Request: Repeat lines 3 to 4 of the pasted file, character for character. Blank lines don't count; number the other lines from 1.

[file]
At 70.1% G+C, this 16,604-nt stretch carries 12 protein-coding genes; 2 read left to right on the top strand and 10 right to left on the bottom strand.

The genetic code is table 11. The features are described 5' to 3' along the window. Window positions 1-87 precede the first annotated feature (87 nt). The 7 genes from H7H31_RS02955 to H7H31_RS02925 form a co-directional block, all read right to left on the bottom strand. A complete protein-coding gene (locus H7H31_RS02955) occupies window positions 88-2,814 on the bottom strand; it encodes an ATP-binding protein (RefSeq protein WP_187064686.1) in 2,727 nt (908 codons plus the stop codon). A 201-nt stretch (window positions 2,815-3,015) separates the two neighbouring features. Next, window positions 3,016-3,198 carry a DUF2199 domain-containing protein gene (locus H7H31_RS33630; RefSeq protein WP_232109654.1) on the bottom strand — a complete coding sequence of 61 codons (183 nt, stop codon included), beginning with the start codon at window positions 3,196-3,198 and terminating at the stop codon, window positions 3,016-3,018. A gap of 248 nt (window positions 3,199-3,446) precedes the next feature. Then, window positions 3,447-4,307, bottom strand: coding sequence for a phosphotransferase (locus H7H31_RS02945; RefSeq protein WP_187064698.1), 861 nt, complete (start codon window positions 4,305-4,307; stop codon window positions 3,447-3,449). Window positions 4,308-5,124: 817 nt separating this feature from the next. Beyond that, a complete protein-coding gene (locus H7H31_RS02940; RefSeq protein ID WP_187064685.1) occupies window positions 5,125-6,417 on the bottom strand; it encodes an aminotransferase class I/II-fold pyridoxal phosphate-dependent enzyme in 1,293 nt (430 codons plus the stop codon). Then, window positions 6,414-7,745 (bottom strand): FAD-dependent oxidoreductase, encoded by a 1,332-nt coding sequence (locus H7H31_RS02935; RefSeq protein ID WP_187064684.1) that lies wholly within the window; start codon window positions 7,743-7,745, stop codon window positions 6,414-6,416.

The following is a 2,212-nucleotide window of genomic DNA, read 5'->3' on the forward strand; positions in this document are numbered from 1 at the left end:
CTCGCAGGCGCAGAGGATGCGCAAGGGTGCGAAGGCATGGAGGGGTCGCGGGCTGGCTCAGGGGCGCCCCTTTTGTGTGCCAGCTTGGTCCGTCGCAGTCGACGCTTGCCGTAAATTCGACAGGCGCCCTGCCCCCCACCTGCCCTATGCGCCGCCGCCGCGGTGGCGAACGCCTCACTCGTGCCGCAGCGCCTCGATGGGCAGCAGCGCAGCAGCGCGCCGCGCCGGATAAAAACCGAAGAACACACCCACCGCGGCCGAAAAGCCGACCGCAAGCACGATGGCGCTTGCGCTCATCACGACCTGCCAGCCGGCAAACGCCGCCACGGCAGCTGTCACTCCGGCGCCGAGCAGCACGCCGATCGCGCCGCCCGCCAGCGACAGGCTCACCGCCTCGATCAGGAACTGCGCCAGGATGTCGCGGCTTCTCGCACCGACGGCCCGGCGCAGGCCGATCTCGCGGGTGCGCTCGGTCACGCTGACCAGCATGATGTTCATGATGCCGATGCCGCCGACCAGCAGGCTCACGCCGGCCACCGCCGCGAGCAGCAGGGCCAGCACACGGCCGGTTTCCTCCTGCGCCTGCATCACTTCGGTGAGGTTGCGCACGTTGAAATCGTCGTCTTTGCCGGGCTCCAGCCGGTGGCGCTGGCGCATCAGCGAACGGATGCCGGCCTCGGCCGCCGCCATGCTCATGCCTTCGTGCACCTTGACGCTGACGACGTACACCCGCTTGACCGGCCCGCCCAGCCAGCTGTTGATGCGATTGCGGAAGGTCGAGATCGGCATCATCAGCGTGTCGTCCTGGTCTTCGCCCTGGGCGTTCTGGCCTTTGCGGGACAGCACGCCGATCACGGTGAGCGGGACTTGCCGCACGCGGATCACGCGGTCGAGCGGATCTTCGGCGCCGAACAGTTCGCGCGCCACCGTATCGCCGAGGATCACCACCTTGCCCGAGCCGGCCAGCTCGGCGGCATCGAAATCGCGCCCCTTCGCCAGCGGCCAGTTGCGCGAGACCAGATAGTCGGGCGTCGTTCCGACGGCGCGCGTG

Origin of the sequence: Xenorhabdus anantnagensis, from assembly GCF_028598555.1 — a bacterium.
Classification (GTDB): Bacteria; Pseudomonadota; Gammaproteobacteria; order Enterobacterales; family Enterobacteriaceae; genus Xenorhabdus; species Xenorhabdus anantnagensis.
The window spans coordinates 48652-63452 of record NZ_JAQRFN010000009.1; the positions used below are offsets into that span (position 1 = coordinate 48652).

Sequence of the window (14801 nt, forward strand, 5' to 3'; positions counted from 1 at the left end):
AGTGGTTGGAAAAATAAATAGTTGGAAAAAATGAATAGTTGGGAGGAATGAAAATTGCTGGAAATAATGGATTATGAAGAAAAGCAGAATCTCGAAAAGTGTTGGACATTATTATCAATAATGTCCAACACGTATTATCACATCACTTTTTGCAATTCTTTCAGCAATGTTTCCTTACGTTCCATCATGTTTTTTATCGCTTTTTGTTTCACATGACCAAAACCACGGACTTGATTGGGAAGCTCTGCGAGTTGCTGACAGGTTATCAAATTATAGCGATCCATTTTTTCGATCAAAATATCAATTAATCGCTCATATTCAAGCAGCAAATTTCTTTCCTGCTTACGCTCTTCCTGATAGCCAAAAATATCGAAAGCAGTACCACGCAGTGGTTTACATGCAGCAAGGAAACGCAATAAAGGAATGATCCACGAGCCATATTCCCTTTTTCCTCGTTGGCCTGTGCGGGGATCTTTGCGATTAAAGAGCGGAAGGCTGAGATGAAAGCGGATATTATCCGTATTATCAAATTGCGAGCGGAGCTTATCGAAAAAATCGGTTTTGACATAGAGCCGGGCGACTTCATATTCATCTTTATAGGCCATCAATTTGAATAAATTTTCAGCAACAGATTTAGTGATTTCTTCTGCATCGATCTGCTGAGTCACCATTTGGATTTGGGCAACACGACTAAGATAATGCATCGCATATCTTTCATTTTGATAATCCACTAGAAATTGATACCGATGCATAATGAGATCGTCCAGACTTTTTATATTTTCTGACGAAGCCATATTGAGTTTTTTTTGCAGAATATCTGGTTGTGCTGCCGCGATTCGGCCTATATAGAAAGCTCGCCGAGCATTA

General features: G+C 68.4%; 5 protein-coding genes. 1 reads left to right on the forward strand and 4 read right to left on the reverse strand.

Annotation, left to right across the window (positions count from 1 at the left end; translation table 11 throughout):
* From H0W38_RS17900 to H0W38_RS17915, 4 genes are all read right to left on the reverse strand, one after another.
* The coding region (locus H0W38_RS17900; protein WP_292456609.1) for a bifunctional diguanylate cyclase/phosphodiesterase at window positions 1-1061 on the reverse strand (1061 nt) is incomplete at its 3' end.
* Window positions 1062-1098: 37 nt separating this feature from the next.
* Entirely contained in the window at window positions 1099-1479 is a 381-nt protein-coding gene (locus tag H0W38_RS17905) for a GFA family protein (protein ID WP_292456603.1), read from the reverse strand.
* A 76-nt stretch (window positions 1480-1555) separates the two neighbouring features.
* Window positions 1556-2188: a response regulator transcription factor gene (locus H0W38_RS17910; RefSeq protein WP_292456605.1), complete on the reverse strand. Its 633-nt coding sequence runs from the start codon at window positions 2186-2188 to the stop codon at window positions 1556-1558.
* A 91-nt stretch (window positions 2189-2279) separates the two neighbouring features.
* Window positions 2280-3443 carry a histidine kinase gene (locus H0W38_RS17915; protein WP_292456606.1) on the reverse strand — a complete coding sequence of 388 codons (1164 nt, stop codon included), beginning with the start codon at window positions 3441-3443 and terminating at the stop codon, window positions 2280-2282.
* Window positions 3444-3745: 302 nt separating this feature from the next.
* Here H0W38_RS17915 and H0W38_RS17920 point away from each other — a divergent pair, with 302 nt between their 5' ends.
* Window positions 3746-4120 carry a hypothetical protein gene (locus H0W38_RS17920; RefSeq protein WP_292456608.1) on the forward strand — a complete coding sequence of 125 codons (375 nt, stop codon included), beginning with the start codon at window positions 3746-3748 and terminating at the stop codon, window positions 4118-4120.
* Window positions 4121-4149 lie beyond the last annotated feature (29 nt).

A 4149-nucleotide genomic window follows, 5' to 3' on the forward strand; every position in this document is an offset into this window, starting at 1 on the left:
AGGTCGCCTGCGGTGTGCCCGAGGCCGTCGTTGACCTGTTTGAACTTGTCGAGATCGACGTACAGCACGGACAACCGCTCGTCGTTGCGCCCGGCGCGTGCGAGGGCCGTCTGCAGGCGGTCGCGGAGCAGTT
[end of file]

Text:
The following is a 2,212-nucleotide window of genomic DNA, read 5'->3' on the forward strand; positions in this document are numbered from 1 at the left end:
CTCGCAGGCGCAGAGGATGCGCAAGGGTGCGAAGGCATGGAGGGGTCGCGGGCTGGCTCAGGGGCGCCCCTTTTGTGTGCCAGCTTGGTCCGTCGCAGTCGACGCTTGCCGTAAATTCGACAGGCGCCCTGCCCCCCACCTGCCCTATGCGCCGCCGCCGCGGTGGCGAACGCCTCACTCGTGCCGCAGCGCCTCGATGGGCAGCAGCGCAGCAGCGCGCCGCGCCGGATAAAAACCGAAGAACACACCCACCGCGGCCGAAAAGCCGACCGCAAGCACGATGGCGCTTGCGCTCATCACGACCTGCCAGCCGGCAAACGCCGCCACGGCAGCTGTCACTCCGGCGCCGAGCAGCACGCCGATCGCGCCGCCCGCCAGCGACAGGCTCACCGCCTCGATCAGGAACTGCGCCAGGATGTCGCGGCTTCTCGCACCGACGGCCCGGCGCAGGCCGATCTCGCGGGTGCGCTCGGTCACGCTGACCAGCATGATGTTCATGATGCCGATGCCGCCGACCAGCAGGCTCACGCCGGCCACCGCCGCGAGCAGCAGGGCCAGCACACGGCCGGTTTCCTCCTGCGCCTGCATCACTTCGGTGAGGTTGCGCACGTTGAAATCGTCGTCTTTGCCGGGCTCCAGCCGGTGGCGCTGGCGCATCAGCGAACGGATGCCGGCCTCGGCCGCCGCCATGCTCATGCCTTCGTGCACCTTGACGCTGACGACGTACACCCGCTTGACCGGCCCGCCCAGCCAGCTGTTGATGCGATTGCGGAAGGTCGAGATCGGCATCATCAGCGTGTCGTCCTGGTCTTCGCCCTGGGCGTTCTGGCCTTTGCGGGACAGCACGCCGATCACGGTGAGCGGGACTTGCCGCACGCGGATCACGCGGTCGAGCGGATCTTCGGCGCCGAACAGTTCGCGCGCCACCGTATCGCCGAGGATCACCACCTTGCCCGAGCCGGCCAGCTCGGCGGCATCGAAATCGCGCCCCTTCGCCAGCGGCCAGTTGCGCGAGACCAGATAGTCGGGCGTCGTTCCGACGGCGCGCGTG